Tada, front and rear removable sliding baffles!




Now just double check to make sure I'm not clipping on the minimum throw for this lens.... good:




Drill holes in both sides for the fans:



Then test fit them:

 

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Discussion Starter · #3 ·
also cut out rectangles for the source boxes, then prime it



then paint it (this is just some dark color that was in the discount mis-tint bin at home depot. I had the guy add a bunch of black so it



I didn't think ahead of how to mount the glass.... I decided I would make strips of felt then pinch the glass in place... this way the glass is removable:



add little feet to it:



then begin the annoying process of gluing felt to all surfaces:

Next time, glue to all flat surfaces then cut as needed when you want to put it together....





Mount the surface boxes and faceplates and fans






Because there are no baffles on the top or bottom, I am lining it with foam, then felt:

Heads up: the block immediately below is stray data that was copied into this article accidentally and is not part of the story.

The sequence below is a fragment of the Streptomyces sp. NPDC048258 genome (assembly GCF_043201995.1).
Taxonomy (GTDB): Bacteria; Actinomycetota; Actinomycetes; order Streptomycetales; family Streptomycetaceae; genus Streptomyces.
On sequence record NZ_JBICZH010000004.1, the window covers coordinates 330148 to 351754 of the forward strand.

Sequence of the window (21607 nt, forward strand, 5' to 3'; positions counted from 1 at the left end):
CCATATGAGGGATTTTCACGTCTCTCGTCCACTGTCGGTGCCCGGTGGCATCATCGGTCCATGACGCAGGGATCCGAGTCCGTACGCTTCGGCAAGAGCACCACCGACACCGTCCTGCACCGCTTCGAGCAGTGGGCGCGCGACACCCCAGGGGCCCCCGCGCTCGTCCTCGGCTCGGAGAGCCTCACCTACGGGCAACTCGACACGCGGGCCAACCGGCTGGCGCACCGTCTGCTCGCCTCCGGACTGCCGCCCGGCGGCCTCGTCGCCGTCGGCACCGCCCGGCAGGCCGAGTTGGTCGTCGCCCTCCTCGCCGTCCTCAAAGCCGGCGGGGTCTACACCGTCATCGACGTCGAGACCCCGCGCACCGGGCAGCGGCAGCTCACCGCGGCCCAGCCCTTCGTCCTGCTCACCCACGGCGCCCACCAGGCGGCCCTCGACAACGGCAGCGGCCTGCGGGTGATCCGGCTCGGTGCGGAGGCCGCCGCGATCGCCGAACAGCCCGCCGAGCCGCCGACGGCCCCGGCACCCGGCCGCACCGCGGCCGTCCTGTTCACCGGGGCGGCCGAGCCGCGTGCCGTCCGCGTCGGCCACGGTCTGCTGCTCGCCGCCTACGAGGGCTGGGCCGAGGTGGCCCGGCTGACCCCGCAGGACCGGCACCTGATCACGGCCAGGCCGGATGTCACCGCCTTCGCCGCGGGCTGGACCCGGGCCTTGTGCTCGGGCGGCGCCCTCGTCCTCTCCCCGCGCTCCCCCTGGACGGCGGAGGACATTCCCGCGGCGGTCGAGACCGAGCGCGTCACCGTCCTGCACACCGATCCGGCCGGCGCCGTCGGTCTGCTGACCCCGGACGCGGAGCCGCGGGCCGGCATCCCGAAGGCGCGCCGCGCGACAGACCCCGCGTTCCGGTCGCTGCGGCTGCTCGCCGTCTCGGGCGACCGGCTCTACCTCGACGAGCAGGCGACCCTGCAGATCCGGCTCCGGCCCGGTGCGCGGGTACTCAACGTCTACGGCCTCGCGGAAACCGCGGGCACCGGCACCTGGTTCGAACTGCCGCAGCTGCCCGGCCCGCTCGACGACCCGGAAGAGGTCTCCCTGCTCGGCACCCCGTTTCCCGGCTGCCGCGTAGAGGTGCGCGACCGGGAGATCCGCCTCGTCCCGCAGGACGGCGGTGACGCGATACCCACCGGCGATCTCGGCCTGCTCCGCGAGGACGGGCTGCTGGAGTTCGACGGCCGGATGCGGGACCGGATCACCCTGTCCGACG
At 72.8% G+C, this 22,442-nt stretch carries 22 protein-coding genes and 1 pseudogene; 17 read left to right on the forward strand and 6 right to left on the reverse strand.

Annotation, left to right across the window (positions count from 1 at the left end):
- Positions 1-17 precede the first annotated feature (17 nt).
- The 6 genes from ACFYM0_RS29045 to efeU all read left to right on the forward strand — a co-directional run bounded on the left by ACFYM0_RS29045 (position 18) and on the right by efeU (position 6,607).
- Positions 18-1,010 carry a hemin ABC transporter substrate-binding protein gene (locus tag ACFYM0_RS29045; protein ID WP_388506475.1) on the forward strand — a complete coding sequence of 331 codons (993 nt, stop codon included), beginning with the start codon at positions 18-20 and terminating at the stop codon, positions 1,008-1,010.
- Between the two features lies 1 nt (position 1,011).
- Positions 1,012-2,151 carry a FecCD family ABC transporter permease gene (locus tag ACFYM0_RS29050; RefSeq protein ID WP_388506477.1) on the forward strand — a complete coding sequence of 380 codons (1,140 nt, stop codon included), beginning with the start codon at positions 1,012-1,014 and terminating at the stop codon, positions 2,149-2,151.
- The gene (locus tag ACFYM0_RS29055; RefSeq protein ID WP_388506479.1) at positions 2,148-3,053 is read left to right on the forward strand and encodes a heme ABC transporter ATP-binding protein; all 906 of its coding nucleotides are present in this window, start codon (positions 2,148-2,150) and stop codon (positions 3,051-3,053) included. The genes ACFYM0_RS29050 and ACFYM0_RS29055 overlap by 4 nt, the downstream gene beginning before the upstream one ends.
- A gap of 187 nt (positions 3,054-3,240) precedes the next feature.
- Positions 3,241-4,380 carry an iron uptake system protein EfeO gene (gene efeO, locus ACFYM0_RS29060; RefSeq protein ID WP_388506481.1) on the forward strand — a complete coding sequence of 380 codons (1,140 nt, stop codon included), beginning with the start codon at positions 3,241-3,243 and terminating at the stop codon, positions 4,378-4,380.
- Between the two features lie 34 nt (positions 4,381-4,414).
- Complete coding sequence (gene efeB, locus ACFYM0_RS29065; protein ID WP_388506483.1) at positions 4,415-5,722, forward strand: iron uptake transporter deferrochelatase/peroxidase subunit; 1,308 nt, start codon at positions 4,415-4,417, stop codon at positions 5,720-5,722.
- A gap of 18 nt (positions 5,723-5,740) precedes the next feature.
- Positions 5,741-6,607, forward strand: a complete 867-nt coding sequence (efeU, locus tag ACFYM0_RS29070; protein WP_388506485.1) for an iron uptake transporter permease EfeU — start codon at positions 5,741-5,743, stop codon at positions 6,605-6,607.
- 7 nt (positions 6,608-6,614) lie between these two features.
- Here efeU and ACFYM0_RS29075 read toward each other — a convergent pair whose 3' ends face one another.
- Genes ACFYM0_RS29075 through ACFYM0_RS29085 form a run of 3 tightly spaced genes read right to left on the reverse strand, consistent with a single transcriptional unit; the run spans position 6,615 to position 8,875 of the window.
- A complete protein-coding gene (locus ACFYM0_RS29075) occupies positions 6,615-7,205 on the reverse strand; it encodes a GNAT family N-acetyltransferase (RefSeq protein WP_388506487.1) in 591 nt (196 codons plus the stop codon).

blurry pic of felt overtop of foam:




The projector will sit on a pedestal inside the box which has foam where the projector will sit for grip, and felt on the bottom (for grip against the felt lining). This should provide enough vibration and sound dampening:




Here it is with the pedestal inside and mostly lined in felt:



I didn't like seeing the brown MDF through the outer window, so I painted the insert black:




To top of the box is lined with foam, then felt:





The projector sits inside of the box. On top of the projector, I have an MDF block covered in felt and foam.... this will gently pinch the projector in place and I can position is to open or restrict the air passage from the fans.
 

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Discussion Starter · #4 ·
I will finish and test it all tomorrow and take pictures of the block so you can see what I'm talking about.


I also need to temp-test it to make sure the fans are adequate (but if not I can easily upgrade them)


Feedback?
 

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I applaud your effort box looks well constructed.


I have to ask tho, isnt the purpose to quiet the noise from the projector?


with all those fans doesnt that kinda of defeat the purpose? I understand 120mm fans are normally quieter, but thats quite a few fans